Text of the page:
The idea for this work began with research into the origins of early studio photography, the use of natural daylight in an interior space and into long-exposure portraits.
The series was produced in a former State-owned and vacant pharmaceutical factory in Hanoi, Vietnam – the rough interior here repurposed into a daylight studio whose sole source of illumination was a large, north-facing window permitting only a soft, indirect light throughout the course of the day. Embracing a contemporary construct of a Victorian-era studio, the sitters for these portraits range from artists, authors and translator, ex-patriots, poets, tourists, a gangster, a curator, mothers, gays, an advocate for the disabled, musicians, independent journalist, lesbians, a surfer, filmmakers, students and performance artists. Without identification, they exist equally – in relation to one another, in relation to the tightly controlled political environment they live within, to the photographer who is present in each frame, in relation to the history of image making and to the light. The exposure times are between15 and 20 seconds long.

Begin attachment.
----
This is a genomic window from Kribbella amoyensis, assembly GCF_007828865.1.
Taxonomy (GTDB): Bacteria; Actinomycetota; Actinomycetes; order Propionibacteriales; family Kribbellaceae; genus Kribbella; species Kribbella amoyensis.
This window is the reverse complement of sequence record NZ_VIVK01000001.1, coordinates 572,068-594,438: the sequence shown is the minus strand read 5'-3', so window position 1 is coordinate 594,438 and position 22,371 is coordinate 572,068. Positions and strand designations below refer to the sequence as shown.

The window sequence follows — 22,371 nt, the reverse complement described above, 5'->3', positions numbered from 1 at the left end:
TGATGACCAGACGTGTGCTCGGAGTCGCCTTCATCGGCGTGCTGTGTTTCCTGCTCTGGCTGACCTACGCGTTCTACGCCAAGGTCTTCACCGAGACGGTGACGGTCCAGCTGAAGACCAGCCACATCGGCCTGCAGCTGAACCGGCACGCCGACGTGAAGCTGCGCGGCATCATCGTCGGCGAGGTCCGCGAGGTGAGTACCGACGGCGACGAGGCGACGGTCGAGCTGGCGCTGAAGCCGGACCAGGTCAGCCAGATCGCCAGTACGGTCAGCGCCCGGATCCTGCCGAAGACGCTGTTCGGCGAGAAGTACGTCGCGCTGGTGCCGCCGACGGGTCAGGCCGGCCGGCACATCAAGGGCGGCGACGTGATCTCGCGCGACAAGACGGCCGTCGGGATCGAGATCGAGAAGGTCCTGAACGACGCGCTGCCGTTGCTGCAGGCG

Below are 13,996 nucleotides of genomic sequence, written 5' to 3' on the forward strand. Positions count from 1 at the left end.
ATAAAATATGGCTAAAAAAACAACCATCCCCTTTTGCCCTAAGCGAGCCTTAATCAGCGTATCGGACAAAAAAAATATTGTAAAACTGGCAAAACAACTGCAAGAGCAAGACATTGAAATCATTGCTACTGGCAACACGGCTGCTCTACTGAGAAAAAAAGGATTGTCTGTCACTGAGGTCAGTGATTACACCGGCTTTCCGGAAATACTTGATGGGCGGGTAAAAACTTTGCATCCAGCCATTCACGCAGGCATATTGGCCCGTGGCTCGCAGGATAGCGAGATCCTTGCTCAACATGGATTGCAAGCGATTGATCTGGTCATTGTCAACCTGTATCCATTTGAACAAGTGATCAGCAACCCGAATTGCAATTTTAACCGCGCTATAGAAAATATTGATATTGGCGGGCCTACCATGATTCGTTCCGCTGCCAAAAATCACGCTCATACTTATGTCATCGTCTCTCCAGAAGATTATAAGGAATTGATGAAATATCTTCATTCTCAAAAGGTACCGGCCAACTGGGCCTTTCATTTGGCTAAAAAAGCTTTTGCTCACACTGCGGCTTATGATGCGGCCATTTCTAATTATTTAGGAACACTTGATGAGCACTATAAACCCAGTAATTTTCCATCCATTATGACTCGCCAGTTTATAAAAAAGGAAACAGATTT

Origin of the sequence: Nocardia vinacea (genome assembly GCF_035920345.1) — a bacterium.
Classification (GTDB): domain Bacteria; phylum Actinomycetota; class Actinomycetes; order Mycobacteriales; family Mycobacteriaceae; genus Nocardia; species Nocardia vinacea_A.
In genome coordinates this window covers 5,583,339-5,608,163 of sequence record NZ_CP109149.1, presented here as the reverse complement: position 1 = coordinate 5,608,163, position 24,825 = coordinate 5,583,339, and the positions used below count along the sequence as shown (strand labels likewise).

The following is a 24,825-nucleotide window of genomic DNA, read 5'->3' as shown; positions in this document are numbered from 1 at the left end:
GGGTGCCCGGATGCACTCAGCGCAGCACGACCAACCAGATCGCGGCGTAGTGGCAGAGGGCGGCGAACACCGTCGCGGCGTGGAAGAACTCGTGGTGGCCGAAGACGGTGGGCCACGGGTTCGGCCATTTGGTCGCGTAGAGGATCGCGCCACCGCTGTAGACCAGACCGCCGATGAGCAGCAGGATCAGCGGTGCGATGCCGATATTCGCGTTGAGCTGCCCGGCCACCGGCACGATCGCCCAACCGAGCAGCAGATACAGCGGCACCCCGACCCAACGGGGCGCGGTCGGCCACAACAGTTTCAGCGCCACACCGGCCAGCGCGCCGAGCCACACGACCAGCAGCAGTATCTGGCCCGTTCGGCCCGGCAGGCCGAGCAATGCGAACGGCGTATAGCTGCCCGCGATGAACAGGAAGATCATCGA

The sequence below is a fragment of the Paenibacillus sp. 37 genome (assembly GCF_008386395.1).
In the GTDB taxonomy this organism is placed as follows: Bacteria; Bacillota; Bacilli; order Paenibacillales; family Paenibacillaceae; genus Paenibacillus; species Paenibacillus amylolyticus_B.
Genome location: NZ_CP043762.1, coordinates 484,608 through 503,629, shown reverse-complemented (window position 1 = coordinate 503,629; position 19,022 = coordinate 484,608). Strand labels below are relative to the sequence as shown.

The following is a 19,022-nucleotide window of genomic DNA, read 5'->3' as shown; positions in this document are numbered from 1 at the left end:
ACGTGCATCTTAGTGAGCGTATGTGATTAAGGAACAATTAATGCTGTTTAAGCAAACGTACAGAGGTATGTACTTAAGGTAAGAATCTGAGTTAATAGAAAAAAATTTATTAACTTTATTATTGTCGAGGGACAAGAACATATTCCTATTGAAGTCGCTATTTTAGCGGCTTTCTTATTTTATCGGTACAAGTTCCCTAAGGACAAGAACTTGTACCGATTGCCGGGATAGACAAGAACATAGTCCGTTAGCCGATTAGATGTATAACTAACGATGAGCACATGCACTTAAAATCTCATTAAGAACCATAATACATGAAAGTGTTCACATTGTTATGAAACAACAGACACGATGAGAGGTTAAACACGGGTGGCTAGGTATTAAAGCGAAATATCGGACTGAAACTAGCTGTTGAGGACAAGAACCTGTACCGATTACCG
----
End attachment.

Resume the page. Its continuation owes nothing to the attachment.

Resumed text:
In late December 2013, the city authorities denied access to the former factory to all who had been using it as either place of business, home or art space and within a week, the entire site was vacated. Only the light is still able to get in.